Septin-tubulin interactions had been previously observed in budding yeast , but this interaction was not analyzed in this organism. However, in mammalian cells, septins localize not only to the plasma membrane but also throughout the cytoplasm, interacting with the microtubule and actin cytoskeletons, where they act as a scaffold for cytoskeleton-binding proteins (reviewed in ). For example, the mammalian septin Sept9 (formerly known as MSF) colocalizes during interphase with actin, microtubules and another mammalian septin, Sept2 (Nedd5) during mitosis . Sept2 filaments are associated with actin fibers, and play a role in stabilization of actin stress fibers preventing actin turnover [32–34]. It has also been shown that Sept2 and Sept9 can align along microtubules during interphase in PC12 and HeLa cells [35, 36], and Sept2 has been reported to associate with spindle microtubules during mitosis . Furthermore, in mammalian cells septins not only interact with microtubules or actin cytoskeleton, but also control their organization and stability. This is the case of the mammalian septin complex composed of Sept2/6/7, which regulates microtubule stability through an interaction with the microtubule-binding protein MAP4  or actin organization through nuclear accumulation of the adaptor protein NCK . Moreover, it has also been suggested that Sept9 might have a function in microtubule organization during cytokinesis . In yeast, it is unlikely that septins may play a similar role in microtubule cytoskeleton organization, although it has been reported that microtubules interact with the septin ring to align the mitotic spindle along the mother-bud axis during vegetative growth .
Septin localization to microtubules and nutritional stimuli
In unicellular organisms, sporulation is a process necessary for cells to survive when environmental conditions change. In S. cerevisiae, sporulation is triggered in response to nitrogen deprivation and, this process is induced when cells are grown in a non-fermentable carbon source such as acetate. Analysis of Cdc11 localization in sporulating cells indicated that Cdc11 localized to the microtubules shortly after transfer to sporulation medium, and the same pattern was observed also in haploid cells, suggesting that the nutritional stimulus is the main signal responsible for the change in septin distribution. A deeper analysis of Cdc11 localization to microtubules in haploid cells has resulted in the following conclusions: 1) Cdc11 associates with microtubules during vegetative growth under certain nutritional stimuli, so Cdc11 can interact with tubulin independently of the developmental stage; 2) Non-fermentable carbon sources, such as acetate or glycerol, were the signal triggering Cdc11 association with microtubules; 3) the presence of non-fermentable carbon sources per se and not the transition to the respiratory metabolism is the origin of the stimulus that promotes Cdc11 localization to the tubulin cytoskeleton; and 4) though nitrogen starvation cannot trigger septin relocalization to microtubules, the absence of nitrogen enhances the effect of a non-fermentable carbon source. Thus, these results suggest that Cdc11 has the ability to interact to tubulin at different moments of the yeast life cycle.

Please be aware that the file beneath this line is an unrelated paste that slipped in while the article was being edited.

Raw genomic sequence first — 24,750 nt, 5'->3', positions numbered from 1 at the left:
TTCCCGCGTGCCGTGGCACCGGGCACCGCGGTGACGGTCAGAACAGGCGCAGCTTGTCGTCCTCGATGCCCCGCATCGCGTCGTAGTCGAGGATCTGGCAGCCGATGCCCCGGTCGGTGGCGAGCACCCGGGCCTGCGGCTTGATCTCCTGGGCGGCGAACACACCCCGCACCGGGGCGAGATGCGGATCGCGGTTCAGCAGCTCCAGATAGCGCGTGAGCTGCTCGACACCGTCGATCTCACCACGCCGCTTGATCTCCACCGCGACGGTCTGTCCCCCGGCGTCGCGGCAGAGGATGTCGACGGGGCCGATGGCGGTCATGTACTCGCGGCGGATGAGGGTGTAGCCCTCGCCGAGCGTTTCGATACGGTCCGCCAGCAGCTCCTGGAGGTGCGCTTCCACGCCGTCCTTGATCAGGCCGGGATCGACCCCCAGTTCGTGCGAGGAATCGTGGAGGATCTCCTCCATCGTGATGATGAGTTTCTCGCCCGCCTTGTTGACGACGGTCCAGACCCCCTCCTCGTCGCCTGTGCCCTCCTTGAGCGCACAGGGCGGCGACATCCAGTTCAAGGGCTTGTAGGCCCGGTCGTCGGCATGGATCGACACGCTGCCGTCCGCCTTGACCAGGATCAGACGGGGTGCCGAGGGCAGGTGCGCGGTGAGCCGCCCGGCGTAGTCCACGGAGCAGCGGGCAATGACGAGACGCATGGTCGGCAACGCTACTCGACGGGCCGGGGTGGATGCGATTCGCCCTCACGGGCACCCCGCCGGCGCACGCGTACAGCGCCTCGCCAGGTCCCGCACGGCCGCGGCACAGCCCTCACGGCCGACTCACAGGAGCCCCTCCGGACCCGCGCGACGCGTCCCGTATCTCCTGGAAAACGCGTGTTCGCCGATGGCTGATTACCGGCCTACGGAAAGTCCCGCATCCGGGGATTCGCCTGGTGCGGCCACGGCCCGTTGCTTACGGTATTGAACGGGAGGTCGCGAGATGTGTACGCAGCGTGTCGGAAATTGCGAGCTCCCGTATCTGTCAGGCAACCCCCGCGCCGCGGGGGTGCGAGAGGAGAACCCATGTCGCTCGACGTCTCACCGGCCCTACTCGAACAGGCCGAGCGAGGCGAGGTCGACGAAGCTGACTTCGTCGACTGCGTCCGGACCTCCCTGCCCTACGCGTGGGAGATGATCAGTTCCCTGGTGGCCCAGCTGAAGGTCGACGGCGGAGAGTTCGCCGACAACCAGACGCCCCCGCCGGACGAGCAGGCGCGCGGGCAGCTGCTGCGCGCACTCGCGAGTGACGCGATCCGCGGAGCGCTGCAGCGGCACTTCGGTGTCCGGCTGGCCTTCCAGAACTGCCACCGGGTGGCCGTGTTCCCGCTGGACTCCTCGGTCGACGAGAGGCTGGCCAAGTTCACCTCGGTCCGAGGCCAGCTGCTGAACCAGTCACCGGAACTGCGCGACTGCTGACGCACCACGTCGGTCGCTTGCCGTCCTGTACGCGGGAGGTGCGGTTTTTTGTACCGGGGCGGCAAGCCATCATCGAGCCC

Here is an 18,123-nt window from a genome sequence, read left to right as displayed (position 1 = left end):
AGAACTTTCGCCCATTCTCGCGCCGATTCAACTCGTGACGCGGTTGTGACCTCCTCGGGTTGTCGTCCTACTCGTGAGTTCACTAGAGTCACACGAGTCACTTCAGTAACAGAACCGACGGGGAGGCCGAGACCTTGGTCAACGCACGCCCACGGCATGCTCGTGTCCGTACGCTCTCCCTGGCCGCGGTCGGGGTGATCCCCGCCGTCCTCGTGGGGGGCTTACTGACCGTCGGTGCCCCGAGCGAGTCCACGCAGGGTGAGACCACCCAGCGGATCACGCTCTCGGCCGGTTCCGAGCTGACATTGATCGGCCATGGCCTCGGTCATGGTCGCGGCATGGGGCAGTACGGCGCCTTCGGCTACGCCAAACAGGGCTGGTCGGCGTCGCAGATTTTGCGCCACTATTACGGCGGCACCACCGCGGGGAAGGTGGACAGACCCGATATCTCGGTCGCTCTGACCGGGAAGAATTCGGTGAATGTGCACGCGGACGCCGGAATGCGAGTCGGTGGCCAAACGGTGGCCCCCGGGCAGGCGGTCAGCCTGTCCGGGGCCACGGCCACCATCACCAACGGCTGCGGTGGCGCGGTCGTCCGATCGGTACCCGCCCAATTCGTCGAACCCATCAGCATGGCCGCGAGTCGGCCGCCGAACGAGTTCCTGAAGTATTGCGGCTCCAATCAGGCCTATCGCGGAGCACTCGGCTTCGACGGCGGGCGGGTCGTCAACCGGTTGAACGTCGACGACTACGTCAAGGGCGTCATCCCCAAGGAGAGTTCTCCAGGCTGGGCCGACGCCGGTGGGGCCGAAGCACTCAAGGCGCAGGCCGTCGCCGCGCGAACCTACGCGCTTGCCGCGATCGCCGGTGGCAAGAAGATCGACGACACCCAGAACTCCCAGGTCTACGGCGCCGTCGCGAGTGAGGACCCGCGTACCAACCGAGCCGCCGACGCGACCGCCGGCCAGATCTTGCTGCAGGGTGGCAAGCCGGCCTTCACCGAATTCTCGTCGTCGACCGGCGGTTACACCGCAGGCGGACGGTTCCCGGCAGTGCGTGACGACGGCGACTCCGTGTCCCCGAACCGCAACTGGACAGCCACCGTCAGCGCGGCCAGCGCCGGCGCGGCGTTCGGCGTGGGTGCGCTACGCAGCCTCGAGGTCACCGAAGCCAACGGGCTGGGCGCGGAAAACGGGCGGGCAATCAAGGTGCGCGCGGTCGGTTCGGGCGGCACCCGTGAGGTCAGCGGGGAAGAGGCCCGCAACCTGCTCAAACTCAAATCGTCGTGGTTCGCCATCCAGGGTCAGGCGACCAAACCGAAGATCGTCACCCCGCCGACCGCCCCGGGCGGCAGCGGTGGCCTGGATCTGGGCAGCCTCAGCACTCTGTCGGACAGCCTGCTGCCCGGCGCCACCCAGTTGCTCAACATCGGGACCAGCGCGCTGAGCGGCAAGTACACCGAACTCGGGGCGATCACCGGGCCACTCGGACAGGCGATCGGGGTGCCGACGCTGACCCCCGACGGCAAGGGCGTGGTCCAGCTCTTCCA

At the moment, we do not know the exact nature of the signal that triggers Cdc11 association to microtubules. One possibility is that it involves changes in the intracellular concentration of a secondary messenger, such as cAMP or intracellular pH, allowing the interaction of tubulin and septins, two families of structural proteins, to maintain cytoskeleton polymerization under these conditions. Whether these complexes constitute only a response to intracellular changes or they have an active role has yet to be elucidated. The first possibility in good agreement with results from mammalian cells, in which Sept2 polymerizes forming structures inside the cytoplasm without any defined function when actin cytoskeleton is perturbed . In budding yeast, release of septins from the neck and polymerization of proteins in the cytoplasm could be a mechanism to store proteins temporarily until intracellular conditions would be reestablished to promote an active role of these proteins.